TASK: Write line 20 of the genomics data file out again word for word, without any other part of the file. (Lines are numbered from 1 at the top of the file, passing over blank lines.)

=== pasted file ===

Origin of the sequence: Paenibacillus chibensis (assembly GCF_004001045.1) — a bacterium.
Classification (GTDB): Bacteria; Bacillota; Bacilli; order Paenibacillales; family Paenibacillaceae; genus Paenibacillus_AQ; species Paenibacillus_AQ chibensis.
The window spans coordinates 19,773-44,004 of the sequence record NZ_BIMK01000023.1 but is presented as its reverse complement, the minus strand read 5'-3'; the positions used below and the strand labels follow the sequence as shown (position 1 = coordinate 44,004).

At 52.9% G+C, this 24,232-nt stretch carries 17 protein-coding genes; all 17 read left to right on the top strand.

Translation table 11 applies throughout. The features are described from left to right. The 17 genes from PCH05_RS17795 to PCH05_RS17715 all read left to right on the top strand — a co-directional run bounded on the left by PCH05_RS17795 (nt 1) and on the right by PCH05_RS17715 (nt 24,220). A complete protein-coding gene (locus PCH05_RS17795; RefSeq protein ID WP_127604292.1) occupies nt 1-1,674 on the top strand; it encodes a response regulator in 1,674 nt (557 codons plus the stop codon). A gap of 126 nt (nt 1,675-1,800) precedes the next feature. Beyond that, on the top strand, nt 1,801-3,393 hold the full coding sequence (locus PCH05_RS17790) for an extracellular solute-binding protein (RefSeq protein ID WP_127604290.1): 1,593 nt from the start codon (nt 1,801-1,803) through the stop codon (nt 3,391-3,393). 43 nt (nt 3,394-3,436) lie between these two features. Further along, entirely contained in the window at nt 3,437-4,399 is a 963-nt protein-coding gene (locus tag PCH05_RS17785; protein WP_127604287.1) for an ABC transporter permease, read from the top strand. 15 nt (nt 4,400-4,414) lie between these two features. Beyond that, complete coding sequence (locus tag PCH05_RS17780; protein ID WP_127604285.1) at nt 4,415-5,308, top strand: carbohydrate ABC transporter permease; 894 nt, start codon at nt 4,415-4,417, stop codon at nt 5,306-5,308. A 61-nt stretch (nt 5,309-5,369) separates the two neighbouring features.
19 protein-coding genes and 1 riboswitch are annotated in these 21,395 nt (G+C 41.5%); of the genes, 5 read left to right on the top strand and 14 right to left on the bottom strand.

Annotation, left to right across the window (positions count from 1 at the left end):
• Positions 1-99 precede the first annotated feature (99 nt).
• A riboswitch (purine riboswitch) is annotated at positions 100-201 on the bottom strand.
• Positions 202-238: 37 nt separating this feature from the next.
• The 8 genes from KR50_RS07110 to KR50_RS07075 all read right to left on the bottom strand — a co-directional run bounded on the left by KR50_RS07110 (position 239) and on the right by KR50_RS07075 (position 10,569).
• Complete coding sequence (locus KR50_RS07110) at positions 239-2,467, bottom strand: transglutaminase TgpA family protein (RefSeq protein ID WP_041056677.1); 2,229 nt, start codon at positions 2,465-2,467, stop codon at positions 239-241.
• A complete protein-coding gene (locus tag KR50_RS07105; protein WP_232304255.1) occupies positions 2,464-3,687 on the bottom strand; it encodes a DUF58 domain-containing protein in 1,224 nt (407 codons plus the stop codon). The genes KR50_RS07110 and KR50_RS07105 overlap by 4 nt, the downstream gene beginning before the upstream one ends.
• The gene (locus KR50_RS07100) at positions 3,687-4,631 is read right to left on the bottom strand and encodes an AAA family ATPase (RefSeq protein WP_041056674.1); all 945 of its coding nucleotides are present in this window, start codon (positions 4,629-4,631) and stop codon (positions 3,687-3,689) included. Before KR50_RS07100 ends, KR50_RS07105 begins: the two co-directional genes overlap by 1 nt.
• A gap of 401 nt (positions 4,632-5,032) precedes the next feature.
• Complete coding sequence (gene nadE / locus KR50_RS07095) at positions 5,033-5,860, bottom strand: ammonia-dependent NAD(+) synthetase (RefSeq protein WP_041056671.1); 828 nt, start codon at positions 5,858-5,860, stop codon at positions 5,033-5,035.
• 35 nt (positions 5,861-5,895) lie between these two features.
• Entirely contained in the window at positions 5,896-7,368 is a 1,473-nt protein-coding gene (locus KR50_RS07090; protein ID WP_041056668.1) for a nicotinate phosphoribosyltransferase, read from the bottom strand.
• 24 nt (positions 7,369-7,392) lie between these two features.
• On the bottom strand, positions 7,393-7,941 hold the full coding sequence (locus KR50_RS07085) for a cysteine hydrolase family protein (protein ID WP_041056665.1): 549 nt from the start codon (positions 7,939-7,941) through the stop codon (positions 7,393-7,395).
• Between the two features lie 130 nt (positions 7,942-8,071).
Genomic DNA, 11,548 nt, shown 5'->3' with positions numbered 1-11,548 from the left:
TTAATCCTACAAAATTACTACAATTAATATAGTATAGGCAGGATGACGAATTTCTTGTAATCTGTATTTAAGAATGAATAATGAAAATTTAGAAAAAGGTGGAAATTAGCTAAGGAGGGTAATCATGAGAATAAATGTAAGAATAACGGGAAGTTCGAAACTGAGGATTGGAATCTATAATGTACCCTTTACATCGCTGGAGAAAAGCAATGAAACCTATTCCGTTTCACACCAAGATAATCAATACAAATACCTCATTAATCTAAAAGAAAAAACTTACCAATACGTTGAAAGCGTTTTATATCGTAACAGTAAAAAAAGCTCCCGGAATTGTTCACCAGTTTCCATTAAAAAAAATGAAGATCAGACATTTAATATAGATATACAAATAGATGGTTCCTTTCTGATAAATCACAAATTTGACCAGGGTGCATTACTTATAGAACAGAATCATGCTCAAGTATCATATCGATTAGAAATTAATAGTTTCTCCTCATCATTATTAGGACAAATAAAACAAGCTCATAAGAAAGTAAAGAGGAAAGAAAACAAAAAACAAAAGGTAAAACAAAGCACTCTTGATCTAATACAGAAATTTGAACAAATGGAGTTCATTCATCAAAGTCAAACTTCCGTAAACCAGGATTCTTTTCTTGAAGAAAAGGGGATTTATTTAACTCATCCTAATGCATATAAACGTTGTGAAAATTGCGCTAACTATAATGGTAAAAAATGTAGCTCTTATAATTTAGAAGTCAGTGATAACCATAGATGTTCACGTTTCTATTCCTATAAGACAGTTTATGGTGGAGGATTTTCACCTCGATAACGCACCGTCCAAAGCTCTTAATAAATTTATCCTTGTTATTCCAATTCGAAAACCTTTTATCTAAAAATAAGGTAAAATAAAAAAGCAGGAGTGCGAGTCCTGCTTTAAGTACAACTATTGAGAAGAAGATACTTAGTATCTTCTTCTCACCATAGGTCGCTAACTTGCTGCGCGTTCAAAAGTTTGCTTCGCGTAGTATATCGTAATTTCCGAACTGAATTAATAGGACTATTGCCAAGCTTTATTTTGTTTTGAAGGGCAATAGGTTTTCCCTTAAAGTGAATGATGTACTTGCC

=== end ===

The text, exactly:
• On the bottom strand, positions 7,393-7,941 hold the full coding sequence (locus KR50_RS07085) for a cysteine hydrolase family protein (protein ID WP_041056665.1): 549 nt from the start codon (positions 7,939-7,941) through the stop codon (positions 7,393-7,395).